Also:

      John Halperin, a neurologist at Mount Sinai School of Medicine in New York, called the study “well-powered to test the hypothesis” that a significant number of autism cases are attributable to Lyme disease. Halperin approves of the manner in which the authors searched the participants’ blood for Lyme disease—a two-tier test involving an ELISA test to detect antibodies against B. burgdorferi bacteria, and a Western Blot test to confirm them. “Several studies show that the test’s sensitivity is 99 percent and the specificity is close behind that, which is as good as any antibody test out there,” Halperin said.

      Were you aware that they used a two-step test? If so, why did you phrase your comment as though only the Western Blot was used? If not, where did you get your incorrect information?

    • Science Mom May 22, 2013 at 19:58 #

      The study the Auther reference uses an antiquated approach for detecting Lyme. In fact, the Western Blot has a 35-40% accuracy rate at detecting Lyme.

      That is not correct. The authors used a novel immunoprecipitation assay with a 98% sensitivity and specificity.

  2. Science Mom May 22, 2013 at 19:53 #

    Why chelation (or pretty much any of the above)? Seriously, why chelation to treat a persistent bacterial infection while avoiding “pharmaceuticals” (i.e. antibiotics)?

    Remember, this is the throw-everything-at-the-wall-and-see-if-something-sticks group. These poor children.

  3. lilady May 22, 2013 at 21:05 #

    Hey Izic: Have you any links to citations about the reliability of the two-tier Lyme disease test?

    Have you read any of the PubMed published articles on Lyme disease authored by Dr. Halperin?

    http://www.ncbi.nlm.nih.gov/pubmed/?term=john+halperin+lyme+disease

    Have you any links to your Lyme disease internet “sources”, so that we could judge the reliability of those “sources”?

    http://cid.oxfordjournals.org/content/35/4/451.full.pdf+html

    BTW Izic: I know the authors of both the articles I linked to. They are world-renowned experts in the diagnosis and treatment of Lyme disease.

    • Izic September 12, 2013 at 02:35 #

      Below are references as to why the two-tired serology is atrocious and unreliable.

      Assessment diagnostic testing
       CDC two-tired serology ELISA with confirmatory
      Western Blot
       College of American Pathologists: commercially available FDA-approved kits only 36-70% sensitive, the ELISA assay does not have adequate sensitivity to be part of a two tiered approach to diagnosis
      Bakken et al., J Clin Microbiol 1997; 35(3): 537-543
       NY Dept Health 1996: found CDC’s two tiered testing missed 82% positive Lyme cases
      DeBuono, B. NY Dept of Health report to CDC April 15, 1996
       John’s Hopkins study 2005: found CDC two tiered testing missed 75% of positive Lyme cases
      Coulter, et al., J Clin Microbiol 2005; 43: 5080-5084

      • Izic September 12, 2013 at 03:25 #

        Evaluation
         Two tiered CDC testing ELISA / WB

         Developed for surveillance not diagnosis.
         The CDC itself states that it is inappropriate to use surveillance case definitions for establishing clinical diagnoses, determining the standard of care necessary for a particular patient, setting guidelines for quality assurance or for providing standards for reimbursement.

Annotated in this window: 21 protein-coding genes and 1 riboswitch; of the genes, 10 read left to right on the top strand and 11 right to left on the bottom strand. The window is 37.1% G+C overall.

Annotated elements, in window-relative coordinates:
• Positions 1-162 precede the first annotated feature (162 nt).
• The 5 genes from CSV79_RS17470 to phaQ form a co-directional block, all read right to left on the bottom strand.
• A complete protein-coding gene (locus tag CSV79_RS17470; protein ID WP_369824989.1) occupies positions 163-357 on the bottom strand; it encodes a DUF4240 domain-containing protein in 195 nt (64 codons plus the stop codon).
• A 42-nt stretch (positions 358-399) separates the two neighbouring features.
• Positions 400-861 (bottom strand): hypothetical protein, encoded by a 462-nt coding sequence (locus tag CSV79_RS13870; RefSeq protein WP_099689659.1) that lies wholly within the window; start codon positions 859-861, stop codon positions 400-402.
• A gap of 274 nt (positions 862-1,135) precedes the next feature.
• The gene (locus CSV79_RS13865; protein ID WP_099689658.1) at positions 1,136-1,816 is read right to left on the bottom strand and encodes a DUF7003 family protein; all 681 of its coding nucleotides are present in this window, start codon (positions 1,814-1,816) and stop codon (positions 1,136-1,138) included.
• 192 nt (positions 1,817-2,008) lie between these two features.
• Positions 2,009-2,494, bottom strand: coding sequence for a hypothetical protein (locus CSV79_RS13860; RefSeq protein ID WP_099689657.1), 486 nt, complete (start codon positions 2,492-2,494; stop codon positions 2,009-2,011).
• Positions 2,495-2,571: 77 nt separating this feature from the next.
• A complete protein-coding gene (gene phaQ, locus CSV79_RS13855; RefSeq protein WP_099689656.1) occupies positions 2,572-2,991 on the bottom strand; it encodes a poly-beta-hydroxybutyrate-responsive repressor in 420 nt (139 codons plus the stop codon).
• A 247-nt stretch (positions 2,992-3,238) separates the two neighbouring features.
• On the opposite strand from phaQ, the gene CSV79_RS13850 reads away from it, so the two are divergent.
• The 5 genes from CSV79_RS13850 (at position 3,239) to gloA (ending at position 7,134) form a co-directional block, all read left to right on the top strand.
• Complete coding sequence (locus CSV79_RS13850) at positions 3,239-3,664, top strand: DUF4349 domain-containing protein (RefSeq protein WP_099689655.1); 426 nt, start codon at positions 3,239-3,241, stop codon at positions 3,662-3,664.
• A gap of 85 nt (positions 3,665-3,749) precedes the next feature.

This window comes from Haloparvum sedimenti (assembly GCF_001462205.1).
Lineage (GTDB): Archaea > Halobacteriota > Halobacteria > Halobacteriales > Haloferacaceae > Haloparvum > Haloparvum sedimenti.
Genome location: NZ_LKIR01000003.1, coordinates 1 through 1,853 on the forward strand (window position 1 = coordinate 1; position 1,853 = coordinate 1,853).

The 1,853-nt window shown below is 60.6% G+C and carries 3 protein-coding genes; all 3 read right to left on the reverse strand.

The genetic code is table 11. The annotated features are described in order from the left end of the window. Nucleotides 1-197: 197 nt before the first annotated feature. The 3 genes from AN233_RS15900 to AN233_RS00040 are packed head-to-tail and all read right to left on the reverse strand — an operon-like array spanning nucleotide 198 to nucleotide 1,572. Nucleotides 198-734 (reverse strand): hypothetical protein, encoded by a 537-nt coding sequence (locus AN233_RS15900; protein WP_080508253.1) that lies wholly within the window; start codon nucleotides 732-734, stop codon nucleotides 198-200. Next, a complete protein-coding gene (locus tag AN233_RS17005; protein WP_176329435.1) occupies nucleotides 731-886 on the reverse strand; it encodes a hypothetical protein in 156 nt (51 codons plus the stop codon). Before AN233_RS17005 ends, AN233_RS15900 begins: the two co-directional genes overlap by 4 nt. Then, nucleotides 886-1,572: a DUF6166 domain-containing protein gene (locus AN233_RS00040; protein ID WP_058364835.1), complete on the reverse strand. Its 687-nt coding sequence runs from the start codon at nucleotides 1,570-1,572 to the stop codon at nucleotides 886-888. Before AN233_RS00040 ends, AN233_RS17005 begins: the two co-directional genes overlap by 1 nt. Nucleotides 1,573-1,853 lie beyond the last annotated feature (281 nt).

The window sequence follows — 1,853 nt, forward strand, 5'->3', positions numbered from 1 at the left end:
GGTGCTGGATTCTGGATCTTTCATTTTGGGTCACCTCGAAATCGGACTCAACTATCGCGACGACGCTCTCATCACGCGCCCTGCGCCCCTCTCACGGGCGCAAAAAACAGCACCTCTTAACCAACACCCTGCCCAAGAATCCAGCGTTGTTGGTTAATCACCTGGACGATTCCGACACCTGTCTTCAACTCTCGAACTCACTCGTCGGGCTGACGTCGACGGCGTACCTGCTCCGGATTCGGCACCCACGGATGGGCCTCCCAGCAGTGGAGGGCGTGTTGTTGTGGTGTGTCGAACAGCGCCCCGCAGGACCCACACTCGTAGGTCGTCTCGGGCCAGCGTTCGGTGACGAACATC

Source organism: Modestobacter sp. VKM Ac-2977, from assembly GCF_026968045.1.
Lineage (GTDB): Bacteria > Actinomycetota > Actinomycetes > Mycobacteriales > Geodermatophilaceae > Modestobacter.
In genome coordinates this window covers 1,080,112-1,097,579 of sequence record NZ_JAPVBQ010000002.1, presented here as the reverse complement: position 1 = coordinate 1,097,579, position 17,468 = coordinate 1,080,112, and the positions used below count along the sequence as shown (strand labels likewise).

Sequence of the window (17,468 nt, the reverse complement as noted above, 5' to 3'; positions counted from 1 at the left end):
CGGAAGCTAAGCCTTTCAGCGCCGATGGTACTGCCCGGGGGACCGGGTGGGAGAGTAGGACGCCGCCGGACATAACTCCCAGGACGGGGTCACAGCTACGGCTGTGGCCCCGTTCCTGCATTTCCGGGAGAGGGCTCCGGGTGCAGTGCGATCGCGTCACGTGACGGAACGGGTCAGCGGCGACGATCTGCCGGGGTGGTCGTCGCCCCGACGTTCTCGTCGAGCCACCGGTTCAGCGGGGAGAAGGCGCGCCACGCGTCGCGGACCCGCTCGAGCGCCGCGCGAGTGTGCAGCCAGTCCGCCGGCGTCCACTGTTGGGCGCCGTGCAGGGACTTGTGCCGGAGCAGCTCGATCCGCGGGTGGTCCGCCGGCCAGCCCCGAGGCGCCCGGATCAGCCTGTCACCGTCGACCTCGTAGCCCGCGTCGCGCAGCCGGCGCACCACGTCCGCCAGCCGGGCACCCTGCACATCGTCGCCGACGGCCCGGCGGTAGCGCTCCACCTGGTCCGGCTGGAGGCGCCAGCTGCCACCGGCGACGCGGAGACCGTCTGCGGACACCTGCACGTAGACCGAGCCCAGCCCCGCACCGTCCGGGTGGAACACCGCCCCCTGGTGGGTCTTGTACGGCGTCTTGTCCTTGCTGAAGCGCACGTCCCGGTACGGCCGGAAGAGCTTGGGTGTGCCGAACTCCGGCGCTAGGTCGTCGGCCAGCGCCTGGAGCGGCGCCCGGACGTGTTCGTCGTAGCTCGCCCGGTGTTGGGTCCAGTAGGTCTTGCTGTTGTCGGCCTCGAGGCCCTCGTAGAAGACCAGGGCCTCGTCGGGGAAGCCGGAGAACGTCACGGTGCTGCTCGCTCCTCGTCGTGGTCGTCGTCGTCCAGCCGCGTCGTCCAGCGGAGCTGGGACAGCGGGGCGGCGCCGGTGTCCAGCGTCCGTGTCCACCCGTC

4. Anna the Flutist May 22, 2013 at 23:55 #

    Weird people come up with untrue, crazy ideas. Sadly, people believe them.

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  6. Frankie Clark March 2, 2014 at 11:00 #

    Izic is on the money. There is ample evidence, world wide and in the CDC, that antibody tests are USELESS for ruling OUT lyme. That said, there are very few false positives. Look up “Nine reasons why antibody tests fail to diagnose lyme”. Elisa Titer and Western Blot tests are indirect tests. We need a reliable test for the direct detection of the bacteria. Anyone can find an “expert” somewhere to validate the “latest and greatest” test for lyme. Want the truth? Follow the money! Who pays for the studies. What is the financial connection between these experts and the studies. I already have and the revelations re shameful. Lyme is a pleomorphic stealth pathogen (“Cell Wall Deficient Forms”, Lida Mattman) and is extremely difficult to test or treat. The current medical community is widely split on both of those issues. It is a clinical disease and must be diagnosed and treated based on clinical symptoms. At the very least, let our dialogue respect that fact. The failure to do so has resulted in a world wide epidemic of biblical proportions. So called “auto-immune” illnesses have become a laughable waste paper basket moniker for what is actually undiagnosed underlying neurotoxin mediated illnesses; most of them tick-borne. Please see go to Envita.com.com. Thanks for listening.

    • Seattle_girl_67 April 11, 2014 at 07:20 #

      Much of the problem with Lyme disease (man made disease AND not spread by ticks – total coverup)…;man gave it to the ticks in Agent Orange and herbicides such as round up. It is exuberated by EMF effects…..that depolarize the cells and allow bacteria, fungus and molds to do what they are intended to do…break down decaying matter.l

      • Sullivan (Matt Carey) April 14, 2014 at 21:02 #

        Wow. That’s quite a lot of speculation packed into one paragraph. Complete with a conspiracy theory wrapper.

  7. Seattle_girl_67 April 11, 2014 at 07:15 #

    Quirky Lyme bacteria thrives on Heavy metals such as mercury. This bacteria is just doing it’s job as nature intended and happens to be in many children and adults body’s,